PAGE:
The professional sporting landscape in the U.S. has changed substantially in the past three years. The five major sports leagues in the U.S., the National Football League (NFL), National Basketball Association (NBA), Major League Baseball (MLB), National Hockey League (NHL), and Major League Soccer (MLS), all had different narratives ratings-wise in the past couple seasons, but one myth among sports fans remains common: politics are ruining sports.
This statement is simply wrong. The NFL is the league that gets the highest viewership on TV each and every year. In 2017, the top three most viewed TV broadcasts were Super Bowl 51, an NFC Divisional Playoff game and the AFC Championship. With that being said, 13 of the top 20 broadcasts in 2017 were by the NFL. Despite its rating slump, the NFL is still considered a television giant.
But while the glass is half full, it’s still half empty. In 2014, about 205 million viewers watched part or all of a NFL game. Then, in 2016, an internal memo addressed the NFL’s concerns with ratings down 11 percent through week four. The problem that most fans cited was the player protests that were happening at the time, headlined by San Francisco quarterback Colin Kaepernick. If you believe that player protests caused a decline in ratings the past couple seasons, you are wrong.
I understand the misconception that player protests hurt the NFL. Some people would argue that liberal-minded people stopped watching due to Colin Kaepernick’s inability to find himself on an NFL team, and some would argue that conservative-minded people stopped watching due to NFL Commissioner Roger Goodell letting players kneel during the national anthem. I believe that while that was something that happened, the amount of people that stopped watching the NFL because of that occurence is small and not the reason the NFL’s numbers are down.
The memo in 2016 addressed the protests, stating “it is worth noting that we see no evidence that concern over player protests during the National Anthem is having any material impact on our ratings.” On top of that, a study showed that perception of the NFL and its players actually went up in 2016.
So what is causing the decline?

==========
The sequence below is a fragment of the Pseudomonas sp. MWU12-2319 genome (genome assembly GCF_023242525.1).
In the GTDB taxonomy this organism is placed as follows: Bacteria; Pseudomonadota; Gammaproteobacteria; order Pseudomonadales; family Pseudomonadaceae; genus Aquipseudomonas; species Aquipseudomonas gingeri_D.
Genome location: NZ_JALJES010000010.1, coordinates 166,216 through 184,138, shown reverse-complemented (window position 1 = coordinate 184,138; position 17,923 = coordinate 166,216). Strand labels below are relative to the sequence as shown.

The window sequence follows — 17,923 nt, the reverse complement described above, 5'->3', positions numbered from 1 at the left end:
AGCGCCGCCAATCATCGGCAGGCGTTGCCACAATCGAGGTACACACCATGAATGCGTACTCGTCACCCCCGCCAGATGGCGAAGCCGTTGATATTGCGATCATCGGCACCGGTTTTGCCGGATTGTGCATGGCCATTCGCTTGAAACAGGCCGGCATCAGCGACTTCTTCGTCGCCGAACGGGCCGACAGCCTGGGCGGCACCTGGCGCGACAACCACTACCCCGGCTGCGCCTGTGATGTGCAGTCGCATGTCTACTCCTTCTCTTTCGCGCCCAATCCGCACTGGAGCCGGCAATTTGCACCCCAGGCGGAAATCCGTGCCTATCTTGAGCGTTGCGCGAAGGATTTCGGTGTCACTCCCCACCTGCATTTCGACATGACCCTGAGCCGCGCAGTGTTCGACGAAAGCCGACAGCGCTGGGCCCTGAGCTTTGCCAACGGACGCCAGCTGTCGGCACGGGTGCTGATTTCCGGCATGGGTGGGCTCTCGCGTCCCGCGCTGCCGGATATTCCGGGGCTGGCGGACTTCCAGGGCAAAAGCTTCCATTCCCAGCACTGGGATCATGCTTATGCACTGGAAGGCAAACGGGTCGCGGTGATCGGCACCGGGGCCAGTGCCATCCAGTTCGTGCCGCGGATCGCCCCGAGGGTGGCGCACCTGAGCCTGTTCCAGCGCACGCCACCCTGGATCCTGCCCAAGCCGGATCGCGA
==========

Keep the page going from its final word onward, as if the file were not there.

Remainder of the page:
The pace of play, not letting players celebrate touchdowns (a rule that has recently been changed),changes to rules on tackles and what is and isn’t allowed for the players, new rules for protecting the quarterback, the suspension of great players, off-the-field violence, concussions and “deflategate” are only a couple reasons outside of politics NFL viewership has declined.
Here are the top replies to the 2016 tweet of the memo the NFL sent out:
“Shorter, more accurate memo: Pace of play too slow, people can’t celebrate, and nobody is allowed to hit anyone else.”
“They have to review every single thing!! It’s getting annoying.”
“Maybe cause people want to watch their stars play and not be suspended for BS.”
The NFL has found itself in a bit of a predicament with its falling ratings. In the U.S., the NBA is the only sport out of the major five that is seeing an increase in ratings, more than likely because of its quicker pace, safer gameplay, and ability to excite fans with player brand and gameplay. Imagine a NBA where nearly every personal foul is a suspension or ejection, players are benched for multiple weeks due to head injuries and no celebration was allowed after hitting a game-winning three.
Roger Goodell sees the problem and is making the NFL do what it can to fix it, with the rule changes to celebrations and testing of new helmets to better protect players. However, there is still not much effort being put into lowering off-the-field violence, the number of suspensions/fines and rules that actually make sense with regards to hitting a quarterback, and until then, it’ll be those things dropping the ratings, not politics.
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